Standards Reach - Spring 2018
IEEE Standards Association Global Partners Newsletter

Spring 2018

WELCOME TO THE SPRING ISSUE OF STANDARDS REACH

As a valued partner of the IEEE Standards Association (IEEE-SA), we welcome you to the Spring edition of Standards Reach. We hope that you find this newsletter informative and relevant to your organization.

We invite you to share Standards Reach with members of your team and welcome your feedback for future editions. Please send your comments and suggestions to Mary Lynne Nielsen.

If you would like to suggest additional recipients from your organization to receive this newsletter, please send your request to Victoria Kuperman-Super.

 

Feature Article

Developing Countries Engage With IEEE-SA Through the Fellowship Program

For developing countries, the existing world of technology is like a busy market, rich with both opportunities—and uncertainties. Which technologies offer the best potential for growth? Which are affordable for your economy? How does a country with limited resources negotiate the world of technology effectively?

Standards help offer a logical, sustainable path to development. And helping developing countries understand how standards work is the goal of the IEEE-SA Fellowship Program, which invites people working in technology and government to discover and take part in IEEE standards activi-ties. Participation in the program provides insight into the open standards process of IEEE, edu-cates participants on the role of IEEE-SA in fostering standards development, and offers oppor-tunities for networking with individuals and organizations in technology from around the world.

“IEEE-SA Fellowship Program Participants attending IEEE standards meetings not only learn about how standards are developed and the technology under study, but also have an opportuni-ty to engage with participants developing the technology,” said Jodi Haasz, International Affairs Senior Manager at IEEE-SA. “Fellowship Program participants also provide IEEE with a better understanding of the challenges facing emerging economies.”

Bringing policy makers up to speed

The Fellowship Program has several tracks, tailored to different constituencies and how they can best use what IEEE-SA offers. One is aimed at policy makers and regulators: selected offi-cials from developing countries are invited to attend IEEE-SA standards development meetings to engage with technologists and experience standards development meetings first-hand.

Participants attend actual meetings of the standards working groups. The IEEE Nuclear Power Engineering Committee (NPEC) meeting in January provided an opportunity for Dr. Mohd Ashhar bin Hj Khalid, Director-General of the Malaysian Nuclear Agency, to attend such meetings. He came away impressed by the IEEE model of open dialogue and information sharing. “The pro-gram allowed me to learn how standards are drafted and approved for industry adoption and cer-tification,” said Dr. Ashhar bin Hj Khalid. “Although standards are drafted by members represent-ing diverse organizations, integrity and neutrality are strictly observed. I will bring this experience home to make industries and laboratories aware that product certification using reputable stand-ards has numerous advantages.” Read more about this session at the IEEE-SA blog.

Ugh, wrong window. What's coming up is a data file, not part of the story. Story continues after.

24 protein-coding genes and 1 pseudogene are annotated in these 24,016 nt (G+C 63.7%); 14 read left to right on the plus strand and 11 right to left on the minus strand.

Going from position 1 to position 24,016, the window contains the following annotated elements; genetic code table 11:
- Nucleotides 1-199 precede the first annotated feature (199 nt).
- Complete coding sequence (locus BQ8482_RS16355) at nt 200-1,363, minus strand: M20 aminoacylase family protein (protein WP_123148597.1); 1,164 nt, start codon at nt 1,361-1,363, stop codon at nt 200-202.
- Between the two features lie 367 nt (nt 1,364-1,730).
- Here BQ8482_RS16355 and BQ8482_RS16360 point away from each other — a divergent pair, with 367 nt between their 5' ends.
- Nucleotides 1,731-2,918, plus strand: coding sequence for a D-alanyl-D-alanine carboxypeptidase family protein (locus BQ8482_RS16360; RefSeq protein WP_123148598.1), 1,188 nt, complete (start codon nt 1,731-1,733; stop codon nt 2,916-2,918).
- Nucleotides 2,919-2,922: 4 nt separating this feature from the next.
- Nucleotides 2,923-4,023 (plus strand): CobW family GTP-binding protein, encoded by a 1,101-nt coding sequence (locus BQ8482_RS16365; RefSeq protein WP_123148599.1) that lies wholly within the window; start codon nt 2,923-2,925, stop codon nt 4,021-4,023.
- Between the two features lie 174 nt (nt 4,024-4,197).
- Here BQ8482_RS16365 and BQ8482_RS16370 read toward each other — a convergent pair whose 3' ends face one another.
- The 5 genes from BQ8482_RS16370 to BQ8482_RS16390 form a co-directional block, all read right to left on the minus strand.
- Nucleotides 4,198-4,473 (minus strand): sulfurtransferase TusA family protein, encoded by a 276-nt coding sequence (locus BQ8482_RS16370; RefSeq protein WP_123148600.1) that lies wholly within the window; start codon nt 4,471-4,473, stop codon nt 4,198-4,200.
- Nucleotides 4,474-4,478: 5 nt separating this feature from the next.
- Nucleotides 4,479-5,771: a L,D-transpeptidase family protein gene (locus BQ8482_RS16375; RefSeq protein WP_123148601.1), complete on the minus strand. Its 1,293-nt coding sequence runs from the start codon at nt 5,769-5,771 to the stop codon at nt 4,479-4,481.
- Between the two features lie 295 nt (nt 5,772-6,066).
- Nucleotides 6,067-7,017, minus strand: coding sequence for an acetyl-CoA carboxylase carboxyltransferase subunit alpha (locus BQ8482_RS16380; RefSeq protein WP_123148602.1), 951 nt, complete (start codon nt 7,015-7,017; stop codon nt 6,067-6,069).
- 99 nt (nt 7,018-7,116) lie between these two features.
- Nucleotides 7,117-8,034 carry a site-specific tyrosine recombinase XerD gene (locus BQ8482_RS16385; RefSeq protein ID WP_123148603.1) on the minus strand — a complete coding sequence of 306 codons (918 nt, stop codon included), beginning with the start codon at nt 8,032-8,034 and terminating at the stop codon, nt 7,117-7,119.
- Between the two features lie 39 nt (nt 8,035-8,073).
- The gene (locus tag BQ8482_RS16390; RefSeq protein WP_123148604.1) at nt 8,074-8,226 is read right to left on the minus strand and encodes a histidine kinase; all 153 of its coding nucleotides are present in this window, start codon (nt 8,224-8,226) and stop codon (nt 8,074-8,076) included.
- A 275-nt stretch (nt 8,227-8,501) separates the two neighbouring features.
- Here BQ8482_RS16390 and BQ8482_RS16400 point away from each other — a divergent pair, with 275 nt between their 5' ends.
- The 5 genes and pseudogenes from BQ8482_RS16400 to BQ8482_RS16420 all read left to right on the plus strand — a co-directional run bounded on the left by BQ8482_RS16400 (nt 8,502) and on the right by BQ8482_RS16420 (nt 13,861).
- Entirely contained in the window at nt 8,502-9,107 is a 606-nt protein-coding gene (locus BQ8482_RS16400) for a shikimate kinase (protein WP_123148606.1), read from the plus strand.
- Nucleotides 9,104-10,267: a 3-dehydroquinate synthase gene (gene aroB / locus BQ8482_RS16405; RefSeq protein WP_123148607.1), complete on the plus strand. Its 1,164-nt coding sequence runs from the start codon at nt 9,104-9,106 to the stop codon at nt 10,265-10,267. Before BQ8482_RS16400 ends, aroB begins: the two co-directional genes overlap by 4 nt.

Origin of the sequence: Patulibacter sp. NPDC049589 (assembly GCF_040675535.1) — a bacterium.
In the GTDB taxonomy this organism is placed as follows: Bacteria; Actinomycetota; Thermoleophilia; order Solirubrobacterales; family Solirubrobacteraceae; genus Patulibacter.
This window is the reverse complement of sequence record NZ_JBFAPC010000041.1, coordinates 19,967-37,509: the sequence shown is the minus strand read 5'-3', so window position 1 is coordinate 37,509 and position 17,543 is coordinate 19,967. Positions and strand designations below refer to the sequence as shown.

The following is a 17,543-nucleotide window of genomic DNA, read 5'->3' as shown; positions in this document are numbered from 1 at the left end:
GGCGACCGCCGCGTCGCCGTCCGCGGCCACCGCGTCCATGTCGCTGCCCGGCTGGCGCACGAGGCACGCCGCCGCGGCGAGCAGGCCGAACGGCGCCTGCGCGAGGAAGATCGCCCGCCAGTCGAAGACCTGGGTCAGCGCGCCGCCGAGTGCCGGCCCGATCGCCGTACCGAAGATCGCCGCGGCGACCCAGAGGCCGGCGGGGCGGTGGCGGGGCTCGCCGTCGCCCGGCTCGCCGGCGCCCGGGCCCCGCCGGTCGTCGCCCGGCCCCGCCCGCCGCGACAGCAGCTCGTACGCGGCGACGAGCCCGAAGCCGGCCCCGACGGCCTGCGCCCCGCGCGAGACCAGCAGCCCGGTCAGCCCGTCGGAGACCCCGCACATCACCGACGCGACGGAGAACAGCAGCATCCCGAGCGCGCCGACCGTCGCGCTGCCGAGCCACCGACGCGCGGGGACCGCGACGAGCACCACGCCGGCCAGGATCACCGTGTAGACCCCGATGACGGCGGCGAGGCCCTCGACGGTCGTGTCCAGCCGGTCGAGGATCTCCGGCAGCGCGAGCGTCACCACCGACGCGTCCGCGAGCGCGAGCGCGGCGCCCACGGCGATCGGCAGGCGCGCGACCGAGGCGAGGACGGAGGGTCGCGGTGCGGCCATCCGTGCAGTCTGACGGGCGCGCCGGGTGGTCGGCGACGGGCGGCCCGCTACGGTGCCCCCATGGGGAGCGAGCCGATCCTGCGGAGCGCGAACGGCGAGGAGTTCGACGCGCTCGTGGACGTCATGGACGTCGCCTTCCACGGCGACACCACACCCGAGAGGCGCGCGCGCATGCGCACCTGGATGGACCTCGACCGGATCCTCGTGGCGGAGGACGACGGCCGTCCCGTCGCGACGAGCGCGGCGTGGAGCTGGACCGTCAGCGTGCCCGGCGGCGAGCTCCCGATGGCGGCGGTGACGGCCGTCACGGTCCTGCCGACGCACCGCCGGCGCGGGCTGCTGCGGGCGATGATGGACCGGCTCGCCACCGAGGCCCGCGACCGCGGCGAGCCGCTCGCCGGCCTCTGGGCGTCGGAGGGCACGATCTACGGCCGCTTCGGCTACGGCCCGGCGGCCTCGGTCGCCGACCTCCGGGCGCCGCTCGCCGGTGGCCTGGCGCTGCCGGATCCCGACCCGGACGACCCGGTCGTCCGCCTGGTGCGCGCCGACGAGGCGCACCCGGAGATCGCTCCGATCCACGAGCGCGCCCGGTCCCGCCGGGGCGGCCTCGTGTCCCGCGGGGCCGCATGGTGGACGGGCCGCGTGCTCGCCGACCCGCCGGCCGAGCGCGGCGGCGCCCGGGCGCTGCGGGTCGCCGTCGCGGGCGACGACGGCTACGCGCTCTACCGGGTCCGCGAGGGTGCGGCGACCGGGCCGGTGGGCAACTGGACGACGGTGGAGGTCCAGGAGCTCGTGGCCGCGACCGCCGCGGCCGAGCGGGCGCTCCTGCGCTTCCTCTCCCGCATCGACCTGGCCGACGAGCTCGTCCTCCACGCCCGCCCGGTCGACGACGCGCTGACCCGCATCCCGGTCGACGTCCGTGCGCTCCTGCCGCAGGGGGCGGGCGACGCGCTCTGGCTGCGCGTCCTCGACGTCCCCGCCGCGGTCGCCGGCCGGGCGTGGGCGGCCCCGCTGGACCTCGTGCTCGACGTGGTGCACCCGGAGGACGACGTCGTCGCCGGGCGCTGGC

Other efforts focus on specific constituencies, seeking to make them aware of IEEE and how its processes work. The Future Leaders program invites university students and young profes-sionals from developing countries to attend global technology policy events that have a stand-ards component where IEEE-SA has a presence. They work alongside IEEE-SA professionals as members of the IEEE-SA team and actively participate at the events. Another effort is the Standards Exchange Program, aimed at professionals within national standards bodies, which is described in the article below.

Exposure to IEEE standards processes not only gives technology leaders from developing countries a chance to network on specific topics, but to experience a model for fostering tech-nology that is democratic, meritocratic, and open to anyone who is interested in contributing. As Rudo Mudavanhu of Zimbabwe’s Africom said, “attending an IEEE-SA standards development meeting is like watching human beings perform work typically done by computer software. The process goes through refined procedures, the results of which improves the life of general hu-manity. It is just awesome.”

To find out more about the IEEE-SA Fellowship Program, contact Jodi Haasz at IEEE-SA.

Regional Focus

IEEE and Mexico Sign Agreement for Increased Sharing of Standards and Technology

A signing ceremony in Mexico on April 16, between IEEE and the Secretaría de Economía, the Mexican economic ministry, marked the first cooperation agreement of its kind between the IEEE Standards Association and a nation in the Mexican-Central American region. This agreement en-courages inclusiveness and cooperation between the two organizations and allows for knowledge sharing about each organization’s standards-development activities.

The agreement benefits both parties, says Daniel González Sesmas, Deputy General Director of Standards for the ministry: “It offers a way to better enrich the regulations and laws in Mexico by growing the knowledge of how IEEE standards can help, and it opens up an information ex-change in which Mexican engineers could make contributions and derive the benefits of sharing their innovations with other markets.”

The half-day signing ceremony at the Secretaría de Economía in Mexico City included presenta-tions on a number of technological areas of interest to both organizations, including blockchain, distributed energy resources for synchrophasors (IEEE 1547®), the National Electrical Safety Code and its Handbook, and ethics in autonomous systems and artificial intelligence.